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Posts Tagged ‘Nobel Prize for medicine’

It’s that time of year again. No, not carving pumpkins time and trying to find or create a family-friendly Halloween costume. It’s the Nobel Prize announcement time; time to try and figure out just what the Higgs boson particle really is and how it’s responsible for the secrets of life and our universe, and I am not speaking biblically.

But try to find the 2013 recipient of the prize in physics, Peter Higgs, and you’d be out of luck. The elderly Edinburgh scientist left his cell phone behind and like Garbo, would like to be left alone.  Of course, once that Large Hadron Collider at Cern proved that his theory about the “god particle” was correct, Higgs was considered a shoe-in for the Nobel in Physics.

So maybe we’re closer to knowing “how” we got here, two other winners this year help us understand the “why.” A man whose mission is to heal won the Nobel Prize for medicine and physiology. Since I have a few healers in the family, I was interested in this article I found courtesy of my musical great niece: http://www.artsjournal.com/slippeddisc/2013/10/nobel-medicine-winner-says-i-owe-is-all-to-my-bassoon-teacher.html  Dr Thomas Sudhof credits his music teacher with imparting a sense of discipline that helped to forge his “…powers of analysis and concentration.”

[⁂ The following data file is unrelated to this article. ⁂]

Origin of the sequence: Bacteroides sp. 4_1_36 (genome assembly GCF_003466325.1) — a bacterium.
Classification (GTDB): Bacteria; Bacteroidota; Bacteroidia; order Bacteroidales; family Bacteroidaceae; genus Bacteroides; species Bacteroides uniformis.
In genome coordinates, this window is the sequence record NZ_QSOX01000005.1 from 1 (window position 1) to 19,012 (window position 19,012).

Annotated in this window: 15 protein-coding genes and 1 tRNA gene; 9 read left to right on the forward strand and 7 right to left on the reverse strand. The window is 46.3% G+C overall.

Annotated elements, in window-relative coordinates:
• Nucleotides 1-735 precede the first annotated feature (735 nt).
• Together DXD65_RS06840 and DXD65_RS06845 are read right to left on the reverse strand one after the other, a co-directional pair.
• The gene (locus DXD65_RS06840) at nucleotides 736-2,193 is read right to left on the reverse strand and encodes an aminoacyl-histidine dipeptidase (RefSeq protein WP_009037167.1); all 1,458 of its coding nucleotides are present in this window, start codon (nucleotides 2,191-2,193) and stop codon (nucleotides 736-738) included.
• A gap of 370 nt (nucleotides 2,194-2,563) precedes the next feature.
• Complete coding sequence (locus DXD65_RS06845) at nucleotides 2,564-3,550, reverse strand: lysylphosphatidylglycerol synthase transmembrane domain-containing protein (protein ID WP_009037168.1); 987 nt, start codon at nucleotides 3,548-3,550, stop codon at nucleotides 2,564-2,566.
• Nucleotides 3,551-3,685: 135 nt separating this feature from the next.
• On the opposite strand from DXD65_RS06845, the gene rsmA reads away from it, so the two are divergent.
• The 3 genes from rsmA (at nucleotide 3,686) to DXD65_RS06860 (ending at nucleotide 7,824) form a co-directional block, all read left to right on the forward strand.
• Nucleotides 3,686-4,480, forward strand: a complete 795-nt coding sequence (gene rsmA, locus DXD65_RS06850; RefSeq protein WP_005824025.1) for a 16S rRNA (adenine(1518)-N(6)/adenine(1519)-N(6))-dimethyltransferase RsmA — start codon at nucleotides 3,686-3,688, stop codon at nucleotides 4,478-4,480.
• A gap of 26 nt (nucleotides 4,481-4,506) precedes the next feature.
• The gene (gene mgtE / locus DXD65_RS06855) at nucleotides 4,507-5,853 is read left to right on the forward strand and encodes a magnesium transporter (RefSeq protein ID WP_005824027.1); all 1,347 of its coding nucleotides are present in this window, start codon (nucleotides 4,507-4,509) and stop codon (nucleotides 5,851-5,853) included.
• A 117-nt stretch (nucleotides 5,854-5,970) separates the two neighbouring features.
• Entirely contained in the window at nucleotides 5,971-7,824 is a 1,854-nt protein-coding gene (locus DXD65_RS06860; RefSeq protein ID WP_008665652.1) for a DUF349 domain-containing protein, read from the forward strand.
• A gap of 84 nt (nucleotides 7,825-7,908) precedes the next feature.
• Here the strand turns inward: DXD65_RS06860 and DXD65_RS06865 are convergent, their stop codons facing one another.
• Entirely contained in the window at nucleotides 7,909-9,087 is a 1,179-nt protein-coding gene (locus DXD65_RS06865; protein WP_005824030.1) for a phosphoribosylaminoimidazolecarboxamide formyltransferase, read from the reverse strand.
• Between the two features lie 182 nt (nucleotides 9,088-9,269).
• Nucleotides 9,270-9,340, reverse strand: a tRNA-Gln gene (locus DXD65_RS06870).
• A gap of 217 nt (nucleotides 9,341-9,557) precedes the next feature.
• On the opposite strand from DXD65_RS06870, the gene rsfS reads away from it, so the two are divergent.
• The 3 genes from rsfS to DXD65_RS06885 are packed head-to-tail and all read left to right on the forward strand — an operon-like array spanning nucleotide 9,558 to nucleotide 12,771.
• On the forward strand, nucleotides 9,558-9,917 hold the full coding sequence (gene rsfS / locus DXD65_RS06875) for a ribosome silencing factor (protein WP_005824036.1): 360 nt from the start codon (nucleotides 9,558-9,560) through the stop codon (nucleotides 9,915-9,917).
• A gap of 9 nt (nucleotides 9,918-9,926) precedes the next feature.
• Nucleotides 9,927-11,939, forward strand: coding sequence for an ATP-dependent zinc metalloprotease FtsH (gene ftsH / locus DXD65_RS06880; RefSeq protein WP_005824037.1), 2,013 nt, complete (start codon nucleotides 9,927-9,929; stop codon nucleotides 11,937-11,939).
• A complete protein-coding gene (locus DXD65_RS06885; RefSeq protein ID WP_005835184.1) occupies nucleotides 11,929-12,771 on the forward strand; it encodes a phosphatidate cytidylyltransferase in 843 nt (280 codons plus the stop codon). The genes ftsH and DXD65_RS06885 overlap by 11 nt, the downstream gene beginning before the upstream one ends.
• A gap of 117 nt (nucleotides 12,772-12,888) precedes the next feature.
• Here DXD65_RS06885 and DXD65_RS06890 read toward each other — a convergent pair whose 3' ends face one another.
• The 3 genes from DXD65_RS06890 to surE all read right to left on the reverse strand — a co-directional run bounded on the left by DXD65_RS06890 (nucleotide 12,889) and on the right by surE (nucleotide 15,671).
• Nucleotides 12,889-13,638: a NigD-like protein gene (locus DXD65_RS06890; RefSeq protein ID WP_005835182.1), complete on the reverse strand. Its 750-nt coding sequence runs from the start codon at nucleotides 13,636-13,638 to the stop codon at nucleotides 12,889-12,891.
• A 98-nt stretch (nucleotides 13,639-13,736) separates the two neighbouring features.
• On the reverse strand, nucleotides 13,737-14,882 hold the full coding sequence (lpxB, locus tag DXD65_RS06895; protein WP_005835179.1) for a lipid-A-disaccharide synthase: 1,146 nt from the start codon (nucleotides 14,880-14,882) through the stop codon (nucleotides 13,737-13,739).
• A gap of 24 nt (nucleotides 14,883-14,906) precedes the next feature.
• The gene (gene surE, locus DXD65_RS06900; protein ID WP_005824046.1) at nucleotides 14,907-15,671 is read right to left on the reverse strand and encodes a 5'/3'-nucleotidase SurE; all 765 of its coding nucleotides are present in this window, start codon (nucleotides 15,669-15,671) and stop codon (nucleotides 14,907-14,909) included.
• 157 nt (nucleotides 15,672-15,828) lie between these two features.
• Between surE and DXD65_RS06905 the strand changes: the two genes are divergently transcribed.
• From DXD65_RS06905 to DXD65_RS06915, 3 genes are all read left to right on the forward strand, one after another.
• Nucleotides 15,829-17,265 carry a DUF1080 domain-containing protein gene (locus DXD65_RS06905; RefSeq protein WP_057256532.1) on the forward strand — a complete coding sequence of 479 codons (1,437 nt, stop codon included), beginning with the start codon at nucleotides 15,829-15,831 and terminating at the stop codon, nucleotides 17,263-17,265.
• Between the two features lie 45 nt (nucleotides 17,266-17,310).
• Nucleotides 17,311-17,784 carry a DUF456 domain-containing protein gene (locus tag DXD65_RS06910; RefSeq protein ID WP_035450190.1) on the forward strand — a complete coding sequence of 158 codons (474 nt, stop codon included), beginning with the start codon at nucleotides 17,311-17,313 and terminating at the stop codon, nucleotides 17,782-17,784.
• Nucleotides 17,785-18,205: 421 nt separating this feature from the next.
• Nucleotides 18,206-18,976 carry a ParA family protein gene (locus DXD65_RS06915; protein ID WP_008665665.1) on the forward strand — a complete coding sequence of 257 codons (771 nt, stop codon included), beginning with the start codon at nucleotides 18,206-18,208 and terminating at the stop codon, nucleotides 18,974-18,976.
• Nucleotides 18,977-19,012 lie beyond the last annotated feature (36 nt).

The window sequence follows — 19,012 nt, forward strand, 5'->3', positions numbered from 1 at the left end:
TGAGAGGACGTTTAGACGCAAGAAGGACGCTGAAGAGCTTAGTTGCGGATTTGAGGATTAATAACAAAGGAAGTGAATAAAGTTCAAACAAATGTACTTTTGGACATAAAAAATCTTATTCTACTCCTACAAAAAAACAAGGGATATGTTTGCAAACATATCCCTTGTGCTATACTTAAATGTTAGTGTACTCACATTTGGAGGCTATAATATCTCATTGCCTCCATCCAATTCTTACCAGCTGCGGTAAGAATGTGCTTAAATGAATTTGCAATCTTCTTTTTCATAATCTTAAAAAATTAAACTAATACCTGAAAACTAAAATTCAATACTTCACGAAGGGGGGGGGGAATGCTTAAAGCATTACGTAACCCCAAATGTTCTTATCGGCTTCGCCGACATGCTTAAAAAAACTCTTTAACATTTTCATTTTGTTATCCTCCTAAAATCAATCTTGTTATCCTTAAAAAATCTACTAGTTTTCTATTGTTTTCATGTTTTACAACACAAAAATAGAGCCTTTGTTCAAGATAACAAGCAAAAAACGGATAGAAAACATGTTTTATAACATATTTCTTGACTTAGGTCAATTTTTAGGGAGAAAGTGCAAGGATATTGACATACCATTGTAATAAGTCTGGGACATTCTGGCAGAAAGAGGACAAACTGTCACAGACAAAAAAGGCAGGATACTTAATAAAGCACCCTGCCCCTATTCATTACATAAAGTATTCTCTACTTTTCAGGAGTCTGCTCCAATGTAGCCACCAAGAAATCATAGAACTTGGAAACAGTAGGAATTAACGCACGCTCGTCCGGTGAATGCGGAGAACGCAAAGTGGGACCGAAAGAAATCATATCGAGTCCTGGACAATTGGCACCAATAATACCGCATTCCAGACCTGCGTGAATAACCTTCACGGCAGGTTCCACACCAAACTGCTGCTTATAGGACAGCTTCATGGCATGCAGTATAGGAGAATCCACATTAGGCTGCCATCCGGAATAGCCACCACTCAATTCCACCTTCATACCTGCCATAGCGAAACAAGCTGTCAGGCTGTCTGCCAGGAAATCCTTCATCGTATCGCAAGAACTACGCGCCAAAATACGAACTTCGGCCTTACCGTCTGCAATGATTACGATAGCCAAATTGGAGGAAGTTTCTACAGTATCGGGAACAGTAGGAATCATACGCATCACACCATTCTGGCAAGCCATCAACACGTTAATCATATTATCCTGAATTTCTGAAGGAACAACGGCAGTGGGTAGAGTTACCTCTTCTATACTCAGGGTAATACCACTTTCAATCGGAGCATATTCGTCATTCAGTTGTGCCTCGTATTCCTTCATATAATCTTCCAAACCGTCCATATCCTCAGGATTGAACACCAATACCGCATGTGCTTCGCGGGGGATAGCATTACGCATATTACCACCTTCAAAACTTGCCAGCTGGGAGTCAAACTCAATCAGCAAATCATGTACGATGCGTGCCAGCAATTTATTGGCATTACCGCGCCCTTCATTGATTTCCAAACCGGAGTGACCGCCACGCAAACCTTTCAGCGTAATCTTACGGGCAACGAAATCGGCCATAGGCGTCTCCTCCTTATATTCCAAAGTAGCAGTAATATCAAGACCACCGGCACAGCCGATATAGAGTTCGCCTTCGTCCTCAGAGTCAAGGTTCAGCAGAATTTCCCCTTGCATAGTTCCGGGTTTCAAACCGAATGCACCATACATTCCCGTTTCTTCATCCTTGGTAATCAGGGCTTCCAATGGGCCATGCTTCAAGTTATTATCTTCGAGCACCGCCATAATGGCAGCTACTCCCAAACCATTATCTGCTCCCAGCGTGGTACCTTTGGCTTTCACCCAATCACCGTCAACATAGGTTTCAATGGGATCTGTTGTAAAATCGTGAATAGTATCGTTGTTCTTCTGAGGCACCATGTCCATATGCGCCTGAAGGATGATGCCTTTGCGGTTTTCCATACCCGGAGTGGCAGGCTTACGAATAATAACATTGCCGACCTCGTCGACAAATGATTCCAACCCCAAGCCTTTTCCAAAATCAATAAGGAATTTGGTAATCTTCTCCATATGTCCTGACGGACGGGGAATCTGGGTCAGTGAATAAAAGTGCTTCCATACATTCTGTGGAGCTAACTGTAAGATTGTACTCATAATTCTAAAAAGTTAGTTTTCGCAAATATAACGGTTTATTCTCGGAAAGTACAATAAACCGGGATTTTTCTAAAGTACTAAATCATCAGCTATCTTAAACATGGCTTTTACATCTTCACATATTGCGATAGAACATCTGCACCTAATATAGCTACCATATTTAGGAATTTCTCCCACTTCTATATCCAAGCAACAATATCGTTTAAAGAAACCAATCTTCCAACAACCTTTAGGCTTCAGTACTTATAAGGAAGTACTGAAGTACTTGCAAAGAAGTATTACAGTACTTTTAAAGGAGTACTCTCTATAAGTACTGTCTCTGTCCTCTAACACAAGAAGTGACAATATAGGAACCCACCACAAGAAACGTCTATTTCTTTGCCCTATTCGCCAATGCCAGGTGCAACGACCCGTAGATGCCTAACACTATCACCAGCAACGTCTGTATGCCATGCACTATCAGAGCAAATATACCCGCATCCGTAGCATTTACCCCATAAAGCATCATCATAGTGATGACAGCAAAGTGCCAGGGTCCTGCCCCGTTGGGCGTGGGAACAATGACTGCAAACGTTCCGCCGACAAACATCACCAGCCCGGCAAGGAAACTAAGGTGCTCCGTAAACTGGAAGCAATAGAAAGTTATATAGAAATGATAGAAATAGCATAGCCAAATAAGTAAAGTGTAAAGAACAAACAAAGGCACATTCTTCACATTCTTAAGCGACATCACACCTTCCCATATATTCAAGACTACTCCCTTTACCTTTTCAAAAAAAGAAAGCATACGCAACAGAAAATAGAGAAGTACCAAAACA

I always try to understand everything I encounter—not only in science, but also historical and political events and music and movies—get to grips with the content, meaning, and process. This is immense fun, as strange as that may sound.
Who was your most influential teacher, and why?
My bassoon teacher, Herbert Tauscher, who taught me that the only way to do something right is to practice and listen and practice and listen, hours, and hours, and hours.
Science and art, the interconnections are endless. Next is a woman whose elegantly sparse prose helps us to understand the human condition, along with the roles we all play; an artist who is also part of the faculty here at UVA. Congratulations to Alice Munro, recipient of the Nobel Prize in literature! This 82 year old Canadian writer had her first book of short stories published when she was 37…take heed all you late bloomers! She has only taught the occasional writing class in Mr Jefferson’s Academical Village, and was unavailable when I was studying fiction as a community scholar, unfortunately for me.  She is Queen of the Short Story, and has recently published Dear Life.   
Rumor is she will stop writing now, but I find that hard to believe. Here is what Munro, America’s Chekhov, had to say about her attempt at writing a novel, and I feel her pain:“It didn’t feel right to me, and I thought I would have to abandon it,” she said. “I was very depressed. Then it came to me that what I had to do was pull it apart and put it in story form. Then I could handle it. That’s when I learned I was never going to write a real novel because I could not think that way.”imagesSo that’s my problem. Too many years writing 300-500 word newspaper columns. Thank you Ms Munro, for sharing your knowledge and sense of possibility with us.

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